First usable sector is 34, last usable sector is 2000409230
Partitions will be aligned on 2048-sector boundaries
Total free space is 2000409197 sectors (953.9 GiB)

Number  Start (sector)    End (sector)  Size       Code  Name

Command (? for help): n
Partition number (1-128, default 1):
First sector (34-2000409230, default = 2048) or {+-}size{KMGTP}:
Last sector (2048-2000409230, default = 2000408575) or {+-}size{KMGTP}: +512M
Current type is 8300 (Linux filesystem)
Hex code or GUID (L to show codes, Enter = 8300): EF00
Changed type of partition to 'EFI system partition'

Command (? for help): x

Expert command (? for help): c
Using 1
Enter the partition's new unique GUID ('R' to randomize): abf0aa0a-b6ed-45a9-9c16-77727fef1538
New GUID is ABF0AA0A-B6ED-45A9-9C16-77727FEF1538 

After saving the new partition table and exiting gdisk, gdisk -l /dev/sdf verifies that the new partition has the same size (start and end sectors) as the old one, so I’m happy with this result.

Copying the filesystem

To copy the filesystem, I’d like to take a bit-exact copy (rather than copying the files and replicating the directory structure) to ensure there won’t be any unexpected differences between the original and copy. Since I only rarely need to write to this filesystem and certainly don’t need to right now (aside from writing the copy to the new disk), I can remount it read-only then copy the block device directly:

# mount -o remount,ro /boot
# dd if=/dev/nvme0n1p1 of=/dev/sdf1 bs=1M
512+0 records in
512+0 records out
536870912 bytes (537 MB, 512 MiB) copied, 14.6401 s, 36.7 MB/s

Making it read-only before copying ensures that its state on disk is consistent and the system won’t make any changes that could leave it in an inconsistent state while I’m making the copy. To ensure the new copy remains the same as the old one, this filesystem should remain read-only until I replace it with the new one. Otherwise changes wouldn’t be propagated to the copy, and I’d need to repeat this step later.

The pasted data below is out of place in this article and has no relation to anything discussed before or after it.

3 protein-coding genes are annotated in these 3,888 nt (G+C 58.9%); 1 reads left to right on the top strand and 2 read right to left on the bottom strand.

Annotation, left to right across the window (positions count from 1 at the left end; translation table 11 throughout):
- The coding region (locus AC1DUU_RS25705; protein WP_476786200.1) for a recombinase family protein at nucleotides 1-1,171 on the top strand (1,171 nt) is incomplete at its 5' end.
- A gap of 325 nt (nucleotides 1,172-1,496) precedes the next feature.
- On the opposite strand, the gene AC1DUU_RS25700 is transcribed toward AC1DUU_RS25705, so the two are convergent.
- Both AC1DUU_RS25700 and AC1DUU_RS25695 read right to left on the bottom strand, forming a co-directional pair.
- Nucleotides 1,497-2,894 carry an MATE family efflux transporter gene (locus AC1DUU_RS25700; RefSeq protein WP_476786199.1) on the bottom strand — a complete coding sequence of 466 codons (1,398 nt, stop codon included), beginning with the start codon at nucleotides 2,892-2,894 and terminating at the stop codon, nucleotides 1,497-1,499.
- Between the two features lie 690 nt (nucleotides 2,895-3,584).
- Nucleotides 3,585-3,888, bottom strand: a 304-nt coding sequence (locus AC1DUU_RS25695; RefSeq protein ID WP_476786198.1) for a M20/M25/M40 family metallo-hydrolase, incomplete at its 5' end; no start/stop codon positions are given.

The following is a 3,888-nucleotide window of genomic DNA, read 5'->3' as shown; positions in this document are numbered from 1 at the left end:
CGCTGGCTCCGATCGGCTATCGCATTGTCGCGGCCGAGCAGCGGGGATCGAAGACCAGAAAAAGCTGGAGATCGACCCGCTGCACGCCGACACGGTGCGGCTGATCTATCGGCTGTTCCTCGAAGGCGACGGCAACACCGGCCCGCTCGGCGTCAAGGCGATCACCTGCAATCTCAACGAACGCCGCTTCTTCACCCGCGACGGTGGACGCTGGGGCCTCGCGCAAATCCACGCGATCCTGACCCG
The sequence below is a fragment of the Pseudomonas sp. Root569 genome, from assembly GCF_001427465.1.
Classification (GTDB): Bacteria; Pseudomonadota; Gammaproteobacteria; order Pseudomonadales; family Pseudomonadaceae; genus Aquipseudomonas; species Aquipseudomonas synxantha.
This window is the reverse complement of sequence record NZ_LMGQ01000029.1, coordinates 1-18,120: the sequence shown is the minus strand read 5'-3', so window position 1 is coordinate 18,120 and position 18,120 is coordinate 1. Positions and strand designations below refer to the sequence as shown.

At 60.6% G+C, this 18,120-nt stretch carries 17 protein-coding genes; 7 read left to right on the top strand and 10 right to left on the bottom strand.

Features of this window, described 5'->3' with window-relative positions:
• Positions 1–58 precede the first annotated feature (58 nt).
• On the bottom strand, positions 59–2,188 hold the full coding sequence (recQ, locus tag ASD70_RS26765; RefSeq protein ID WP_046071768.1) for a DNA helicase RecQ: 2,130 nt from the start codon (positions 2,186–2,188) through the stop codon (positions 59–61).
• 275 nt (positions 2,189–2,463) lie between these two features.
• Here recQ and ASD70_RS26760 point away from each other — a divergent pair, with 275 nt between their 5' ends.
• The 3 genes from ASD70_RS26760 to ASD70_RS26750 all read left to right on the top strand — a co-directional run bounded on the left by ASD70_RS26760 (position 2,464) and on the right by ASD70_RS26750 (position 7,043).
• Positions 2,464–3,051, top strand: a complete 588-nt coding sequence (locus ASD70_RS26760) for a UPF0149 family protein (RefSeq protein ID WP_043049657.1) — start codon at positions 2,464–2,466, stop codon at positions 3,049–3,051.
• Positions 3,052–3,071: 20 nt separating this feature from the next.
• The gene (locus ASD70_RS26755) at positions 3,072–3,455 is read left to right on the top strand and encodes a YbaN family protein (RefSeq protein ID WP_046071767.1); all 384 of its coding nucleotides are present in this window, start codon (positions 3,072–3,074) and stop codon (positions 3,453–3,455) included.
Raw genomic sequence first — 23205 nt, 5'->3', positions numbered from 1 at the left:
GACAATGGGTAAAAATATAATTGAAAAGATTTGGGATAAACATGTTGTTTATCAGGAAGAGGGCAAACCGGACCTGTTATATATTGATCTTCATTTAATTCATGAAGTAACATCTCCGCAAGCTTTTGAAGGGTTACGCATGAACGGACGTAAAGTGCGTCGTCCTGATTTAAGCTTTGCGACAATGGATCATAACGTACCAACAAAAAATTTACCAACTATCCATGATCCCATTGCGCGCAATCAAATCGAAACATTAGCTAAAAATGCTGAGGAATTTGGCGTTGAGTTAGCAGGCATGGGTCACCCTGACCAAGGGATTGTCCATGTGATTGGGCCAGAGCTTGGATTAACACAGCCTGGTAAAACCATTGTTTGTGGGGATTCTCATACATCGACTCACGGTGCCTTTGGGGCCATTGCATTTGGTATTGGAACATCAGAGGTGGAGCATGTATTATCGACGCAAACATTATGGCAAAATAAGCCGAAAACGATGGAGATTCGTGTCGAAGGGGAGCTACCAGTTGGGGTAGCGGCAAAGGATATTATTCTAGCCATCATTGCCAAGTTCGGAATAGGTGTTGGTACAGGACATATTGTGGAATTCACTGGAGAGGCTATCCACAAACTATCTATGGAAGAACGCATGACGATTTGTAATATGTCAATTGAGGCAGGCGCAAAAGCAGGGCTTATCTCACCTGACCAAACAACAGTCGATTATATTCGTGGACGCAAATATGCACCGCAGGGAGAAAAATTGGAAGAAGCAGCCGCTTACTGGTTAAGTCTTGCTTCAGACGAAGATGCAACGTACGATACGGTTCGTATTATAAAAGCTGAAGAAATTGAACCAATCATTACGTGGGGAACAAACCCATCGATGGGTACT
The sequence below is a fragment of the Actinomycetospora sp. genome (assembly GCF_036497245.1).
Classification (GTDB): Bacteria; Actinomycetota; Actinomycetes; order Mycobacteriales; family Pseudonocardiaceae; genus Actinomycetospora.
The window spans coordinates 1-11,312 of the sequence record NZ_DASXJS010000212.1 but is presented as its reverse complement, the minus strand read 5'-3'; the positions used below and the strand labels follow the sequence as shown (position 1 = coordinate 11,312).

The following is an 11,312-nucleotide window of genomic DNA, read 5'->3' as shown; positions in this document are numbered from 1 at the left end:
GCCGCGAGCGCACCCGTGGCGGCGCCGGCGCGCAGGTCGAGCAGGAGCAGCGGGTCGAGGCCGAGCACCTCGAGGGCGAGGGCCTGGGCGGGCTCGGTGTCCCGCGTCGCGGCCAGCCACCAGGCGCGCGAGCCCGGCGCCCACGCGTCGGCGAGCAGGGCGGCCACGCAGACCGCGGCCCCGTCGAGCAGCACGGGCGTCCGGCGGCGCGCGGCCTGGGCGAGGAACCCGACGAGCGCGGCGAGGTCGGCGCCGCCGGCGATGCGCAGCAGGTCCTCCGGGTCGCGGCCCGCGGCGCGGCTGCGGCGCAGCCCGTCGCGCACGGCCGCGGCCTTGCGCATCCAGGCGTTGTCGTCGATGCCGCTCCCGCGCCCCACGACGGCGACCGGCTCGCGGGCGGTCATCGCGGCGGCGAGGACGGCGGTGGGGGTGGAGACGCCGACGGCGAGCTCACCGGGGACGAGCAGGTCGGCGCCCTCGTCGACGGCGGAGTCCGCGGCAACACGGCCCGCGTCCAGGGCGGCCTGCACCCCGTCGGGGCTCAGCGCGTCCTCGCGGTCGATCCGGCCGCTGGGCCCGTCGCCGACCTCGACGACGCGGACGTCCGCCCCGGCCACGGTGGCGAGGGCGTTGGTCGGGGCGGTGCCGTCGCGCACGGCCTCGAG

LVM switcheroo

With the non-LVM data moved, it’s on to the rest. To recall how LVM works (or provide a quick introduction to readers unfamiliar with it), the Linux Logical Volume Manager (LVM) offers a variety of features to abstract away the details of persistent storage devices.

  • Physical volumes (PVs) are created on physical storage (actual hard disks).
  • Multiple PVs can be combined into a volume group (VG), which acts like a storage pool made up of all of the PVs in the VG.
  • Logical volumes (LVs) are created on VGs and act like regular disk partitions, but given superpowers by the layers of VG and PV underneath.

By sitting between actual storage and the “partition” that typically has a filesystem on it (a LV), it’s possible to configure the LV to behave entirely unlike a real disk. A few of the interesting features include:

  • A “thin” LV can be larger than the underlying PV, which might be useful in a system that is actively managed and the administrator ensures there is always enough storage available: they can create a very large filesystem that doesn’t need to be resized as storage is added, without having enough storage for the entire filesystem from the outset.